• 🔥 Daily Damage Report.

  • 🌍 Global: Total confirmed cases ~4,331,000; Total deaths: ~296,000; Total recoveries: ~1,539,000. (Johns Hopkins University)

  • 🇺🇸 U.S.: Total confirmed cases ~1,388,000; Total deaths: ~84,000; Total recoveries: ~244,000

  • 💰 Markets: Dow 📉; S&P 500 📉; Nasdaq 📉

  • 💻 Live Blog: New York Times / Washington Post / Wall Street Journal / NPR / NBC News / CNN

  • 👑 Portrait of a President.

  • We don’t have a president, or a plan. 60 days into the coronavirus crisis, the White House does not have a plan, a framework, a philosophy, or a goal. (Vox)

  • Trump is resorting to his preferred and battle-tested tactic to fight the biggest threat to his re-election: diversion. The totality of Trump’s display underscored the extent to which the pandemic has worn on the president, who has watched his popularity in key swing states plummet. Just two months ago Trump was reveling in a booming economy and a field of Democratic challengers that appeared in disarray. Now, he faces harsher realities: More than 81,000 dead people and an economy in the deepest contraction in memory. The virus has meanwhile crept into the White House itself, infecting staffers in the Vice President Mike Pence’s office and one of the president’s own valets. (Bloomberg)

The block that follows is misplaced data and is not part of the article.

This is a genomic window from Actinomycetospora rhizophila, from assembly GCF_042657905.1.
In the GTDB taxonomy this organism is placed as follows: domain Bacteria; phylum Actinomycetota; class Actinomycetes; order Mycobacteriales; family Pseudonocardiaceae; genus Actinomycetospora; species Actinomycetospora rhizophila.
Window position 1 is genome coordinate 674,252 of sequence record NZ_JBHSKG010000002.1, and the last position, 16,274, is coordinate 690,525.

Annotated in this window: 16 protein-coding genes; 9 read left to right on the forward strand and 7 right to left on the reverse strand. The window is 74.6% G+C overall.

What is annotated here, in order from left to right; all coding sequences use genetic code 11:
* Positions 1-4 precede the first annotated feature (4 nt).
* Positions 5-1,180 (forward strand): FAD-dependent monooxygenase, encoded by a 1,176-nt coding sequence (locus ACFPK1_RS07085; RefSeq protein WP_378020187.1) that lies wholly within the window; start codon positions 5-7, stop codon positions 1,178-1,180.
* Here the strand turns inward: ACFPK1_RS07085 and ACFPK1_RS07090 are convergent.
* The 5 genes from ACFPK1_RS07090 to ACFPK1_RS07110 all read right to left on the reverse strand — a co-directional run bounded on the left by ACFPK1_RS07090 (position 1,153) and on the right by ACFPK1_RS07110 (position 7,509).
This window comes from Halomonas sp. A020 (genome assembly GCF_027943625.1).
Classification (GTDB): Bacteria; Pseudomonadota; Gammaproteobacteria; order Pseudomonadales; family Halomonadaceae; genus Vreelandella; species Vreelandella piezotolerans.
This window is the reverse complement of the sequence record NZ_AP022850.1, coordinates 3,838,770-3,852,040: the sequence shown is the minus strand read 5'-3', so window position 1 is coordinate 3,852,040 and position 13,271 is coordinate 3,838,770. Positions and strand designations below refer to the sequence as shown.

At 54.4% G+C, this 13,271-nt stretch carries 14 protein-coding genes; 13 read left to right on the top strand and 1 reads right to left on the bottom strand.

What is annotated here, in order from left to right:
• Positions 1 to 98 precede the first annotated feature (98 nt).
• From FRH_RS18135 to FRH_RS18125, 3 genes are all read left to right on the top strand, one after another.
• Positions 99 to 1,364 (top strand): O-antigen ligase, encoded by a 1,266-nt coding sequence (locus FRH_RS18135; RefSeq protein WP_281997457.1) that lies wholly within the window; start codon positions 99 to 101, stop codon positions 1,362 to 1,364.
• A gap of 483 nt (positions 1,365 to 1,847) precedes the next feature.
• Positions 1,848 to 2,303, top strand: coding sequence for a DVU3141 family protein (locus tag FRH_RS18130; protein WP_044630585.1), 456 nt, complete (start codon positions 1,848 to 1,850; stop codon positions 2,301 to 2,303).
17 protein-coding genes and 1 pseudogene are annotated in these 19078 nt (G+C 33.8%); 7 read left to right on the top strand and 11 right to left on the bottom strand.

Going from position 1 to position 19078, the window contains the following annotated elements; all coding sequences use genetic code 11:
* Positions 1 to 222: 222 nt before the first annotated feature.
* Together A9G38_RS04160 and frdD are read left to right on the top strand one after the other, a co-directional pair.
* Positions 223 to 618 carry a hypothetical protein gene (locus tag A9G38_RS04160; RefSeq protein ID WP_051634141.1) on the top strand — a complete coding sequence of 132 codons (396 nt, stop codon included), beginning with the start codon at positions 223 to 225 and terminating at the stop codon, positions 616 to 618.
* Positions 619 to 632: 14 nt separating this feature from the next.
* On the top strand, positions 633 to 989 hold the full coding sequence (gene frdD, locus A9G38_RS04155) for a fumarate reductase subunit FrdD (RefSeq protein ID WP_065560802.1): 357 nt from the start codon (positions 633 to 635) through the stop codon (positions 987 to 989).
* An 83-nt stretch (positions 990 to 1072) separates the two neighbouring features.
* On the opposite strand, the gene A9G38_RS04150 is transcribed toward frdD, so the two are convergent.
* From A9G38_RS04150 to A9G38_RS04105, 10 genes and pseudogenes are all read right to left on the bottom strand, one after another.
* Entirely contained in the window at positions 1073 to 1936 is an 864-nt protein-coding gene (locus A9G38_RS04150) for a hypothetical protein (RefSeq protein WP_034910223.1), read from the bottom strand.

• Trump Has Lost the Plot. The president is talking about things most Americans can’t comprehend, let alone care about. (The Atlantic)


1/ Trump and the coronavirus task force is pushing the CDC to change its methodology for how they count coronavirus deaths, which could lead to far fewer deaths being counted than originally reported. The Trump administration specifically wants the agency to change how it works with states to count coronavirus-related deaths. Dr. Deborah Birx has reportedly urged CDC officials to exclude from coronavirus death-count reporting for individuals who either did not have confirmed lab results and are presumed positive or who had the virus and may not have died as a direct result of COVID-19. Trump has suggested that coronavirus deaths could have been incorrectly tallied or inflated by current methodology. Dr. Anthony Fauci, however, said the U.S. death toll count is likely higher than is reflected in government data. Meanwhile, researchers have developed a new method to compare and merge coronavirus models into a single “ensemble” projection. The result? 110,000 dead Americans by June 6. Total U.S. deaths currently stand at ~84,000. (Daily Beast / NPR / Washington Post)